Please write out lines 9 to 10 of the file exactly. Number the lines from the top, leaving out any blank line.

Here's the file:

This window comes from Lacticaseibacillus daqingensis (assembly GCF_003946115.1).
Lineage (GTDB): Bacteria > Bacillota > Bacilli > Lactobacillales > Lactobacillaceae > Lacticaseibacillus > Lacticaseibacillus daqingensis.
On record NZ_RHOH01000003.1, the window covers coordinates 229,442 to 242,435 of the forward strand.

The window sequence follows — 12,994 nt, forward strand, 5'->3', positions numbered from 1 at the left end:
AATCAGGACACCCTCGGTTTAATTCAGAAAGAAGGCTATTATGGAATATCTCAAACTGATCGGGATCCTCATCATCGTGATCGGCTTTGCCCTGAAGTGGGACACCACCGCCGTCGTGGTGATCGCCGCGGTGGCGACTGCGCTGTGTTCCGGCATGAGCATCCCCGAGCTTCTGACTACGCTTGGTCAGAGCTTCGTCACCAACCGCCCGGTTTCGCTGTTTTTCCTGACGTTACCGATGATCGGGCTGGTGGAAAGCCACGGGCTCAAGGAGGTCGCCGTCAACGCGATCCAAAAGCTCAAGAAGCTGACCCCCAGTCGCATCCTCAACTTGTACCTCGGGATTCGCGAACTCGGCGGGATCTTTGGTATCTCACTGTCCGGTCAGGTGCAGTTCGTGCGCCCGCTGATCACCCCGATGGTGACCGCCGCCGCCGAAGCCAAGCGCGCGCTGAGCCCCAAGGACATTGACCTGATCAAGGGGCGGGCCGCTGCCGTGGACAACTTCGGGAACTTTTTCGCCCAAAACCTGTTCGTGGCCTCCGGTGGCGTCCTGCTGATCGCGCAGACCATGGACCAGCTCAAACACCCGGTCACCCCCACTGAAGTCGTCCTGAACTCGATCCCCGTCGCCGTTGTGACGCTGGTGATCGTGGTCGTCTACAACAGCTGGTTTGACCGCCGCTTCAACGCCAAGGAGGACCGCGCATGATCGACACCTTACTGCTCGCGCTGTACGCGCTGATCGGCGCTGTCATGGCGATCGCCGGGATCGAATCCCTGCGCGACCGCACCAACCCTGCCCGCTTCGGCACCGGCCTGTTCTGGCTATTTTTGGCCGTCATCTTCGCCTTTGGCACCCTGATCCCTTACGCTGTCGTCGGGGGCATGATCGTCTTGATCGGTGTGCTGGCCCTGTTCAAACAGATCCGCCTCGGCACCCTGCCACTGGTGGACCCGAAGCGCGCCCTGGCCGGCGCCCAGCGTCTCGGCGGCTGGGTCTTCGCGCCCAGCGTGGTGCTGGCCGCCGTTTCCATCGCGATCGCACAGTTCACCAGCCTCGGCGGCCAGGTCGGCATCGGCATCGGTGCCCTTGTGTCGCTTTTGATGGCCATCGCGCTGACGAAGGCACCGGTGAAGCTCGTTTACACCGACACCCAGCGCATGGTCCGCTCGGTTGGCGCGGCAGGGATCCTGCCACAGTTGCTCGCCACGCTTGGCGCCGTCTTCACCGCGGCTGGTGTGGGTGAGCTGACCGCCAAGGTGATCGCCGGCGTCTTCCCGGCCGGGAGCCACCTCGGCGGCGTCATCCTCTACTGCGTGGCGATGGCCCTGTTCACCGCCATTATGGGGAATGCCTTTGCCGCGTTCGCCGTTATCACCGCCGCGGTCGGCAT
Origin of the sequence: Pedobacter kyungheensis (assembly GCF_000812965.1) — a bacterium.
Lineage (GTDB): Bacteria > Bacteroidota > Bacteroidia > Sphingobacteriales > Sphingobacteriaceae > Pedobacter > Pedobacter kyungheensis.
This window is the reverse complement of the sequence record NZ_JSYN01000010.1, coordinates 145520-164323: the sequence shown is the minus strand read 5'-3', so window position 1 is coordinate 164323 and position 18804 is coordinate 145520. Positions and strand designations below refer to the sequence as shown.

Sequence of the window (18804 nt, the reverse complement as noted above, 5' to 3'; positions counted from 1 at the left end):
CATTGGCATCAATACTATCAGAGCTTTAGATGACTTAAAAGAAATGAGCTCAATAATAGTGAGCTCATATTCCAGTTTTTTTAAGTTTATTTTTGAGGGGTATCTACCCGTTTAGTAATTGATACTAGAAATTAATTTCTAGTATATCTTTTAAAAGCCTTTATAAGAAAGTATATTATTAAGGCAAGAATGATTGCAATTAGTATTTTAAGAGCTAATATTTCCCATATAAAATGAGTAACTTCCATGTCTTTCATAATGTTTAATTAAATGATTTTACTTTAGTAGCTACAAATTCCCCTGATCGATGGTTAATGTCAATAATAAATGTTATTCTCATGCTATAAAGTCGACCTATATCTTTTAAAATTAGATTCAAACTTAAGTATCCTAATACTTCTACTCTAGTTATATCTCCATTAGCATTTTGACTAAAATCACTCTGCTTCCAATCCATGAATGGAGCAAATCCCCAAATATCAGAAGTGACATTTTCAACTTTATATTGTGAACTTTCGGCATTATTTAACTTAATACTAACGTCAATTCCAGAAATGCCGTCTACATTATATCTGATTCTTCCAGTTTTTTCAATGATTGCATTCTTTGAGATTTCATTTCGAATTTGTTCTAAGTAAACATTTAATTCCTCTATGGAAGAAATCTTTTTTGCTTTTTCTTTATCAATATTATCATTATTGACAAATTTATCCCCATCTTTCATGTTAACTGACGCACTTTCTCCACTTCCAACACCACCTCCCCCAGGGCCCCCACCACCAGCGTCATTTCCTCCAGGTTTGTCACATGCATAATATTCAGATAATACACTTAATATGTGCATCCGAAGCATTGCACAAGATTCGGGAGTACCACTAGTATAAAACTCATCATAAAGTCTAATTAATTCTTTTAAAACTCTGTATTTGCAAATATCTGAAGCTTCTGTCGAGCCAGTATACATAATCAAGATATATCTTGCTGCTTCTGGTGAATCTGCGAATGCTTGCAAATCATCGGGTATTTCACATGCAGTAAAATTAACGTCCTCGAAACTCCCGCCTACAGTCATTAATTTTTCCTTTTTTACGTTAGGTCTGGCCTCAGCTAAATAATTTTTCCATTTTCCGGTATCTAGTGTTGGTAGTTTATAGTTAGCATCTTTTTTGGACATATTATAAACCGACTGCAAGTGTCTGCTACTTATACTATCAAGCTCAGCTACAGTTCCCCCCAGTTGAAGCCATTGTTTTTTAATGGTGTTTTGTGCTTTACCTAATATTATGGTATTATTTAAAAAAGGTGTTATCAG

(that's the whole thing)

Sequence of the window (18804 nt, the reverse complement as noted above, 5' to 3'; positions counted from 1 at the left end):
CATTGGCATCAATACTATCAGAGCTTTAGATGACTTAAAAGAAATGAGCTCAATAATAGTGAGCTCATATTCCAGTTTTTTTAAGTTTATTTTTGAGGGGTATCTACCCGTTTAGTAATTGATACTAGAAATTAATTTCTAGTATATCTTTTAAAAGCCTTTATAAGAAAGTATATTATTAAGGCAAGAATGATTGCAATTAGTATTTTAAGAGCTAATATTTCCCATATAAAATGAGTAACTTCCATGTCTTTCATAATGTTTAATTAAATGATTTTACTTTAGTAGCTACAAATTCCCCTGATCGATGGTTAATGTCAATAATAAATGTTATTCTCATGCTATAAAGTCGACCTATATCTTTTAAAATTAGATTCAAACTTAAGTATCCTAATACTTCTACTCTAGTTATATCTCCATTAGCATTTTGACTAAAATCACTCTGCTTCCAATCCATGAATGGAGCAAATCCCCAAATATCAGAAGTGACATTTTCAACTTTATATTGTGAACTTTCGGCATTATTTAACTTAATACTAACGTCAATTCCAGAAATGCCGTCTACATTATATCTGATTCTTCCAGTTTTTTCAATGATTGCATTCTTTGAGATTTCATTTCGAATTTGTTCTAAGTAAACATTTAATTCCTCTATGGAAGAAATCTTTTTTGCTTTTTCTTTATCAATATTATCATTATTGACAAATTTATCCCCATCTTTCATGTTAACTGACGCACTTTCTCCACTTCCAACACCACCTCCCCCAGGGCCCCCACCACCAGCGTCATTTCCTCCAGGTTTGTCACATGCATAATATTCAGATAATACACTTAATATGTGCATCCGAAGCATTGCACAAGATTCGGGAGTACCACTAGTATAAAACTCATCATAAAGTCTAATTAATTCTTTTAAAACTCTGTATTTGCAAATATCTGAAGCTTCTGTCGAGCCAGTATACATAATCAAGATATATCTTGCTGCTTCTGGTGAATCTGCGAATGCTTGCAAATCATCGGGTATTTCACATGCAGTAAAATTAACGTCCTCGAAACTCCCGCCTACAGTCATTAATTTTTCCTTTTTTACGTTAGGTCTGGCCTCAGCTAAATAATTTTTCCATTTTCCGGTATCTAGTGTTGGTAGTTTATAGTTAGCATCTTTTTTGGACATATTATAAACCGACTGCAAGTGTCTGCTACTTATACTATCAAGCTCAGCTACAGTTCCCCCCAGTTGAAGCCATTGTTTTTTAATGGTGTTTTGTGCTTTACCTAATATTATGGTATTATTTAAAAAAGGTGTTATCAG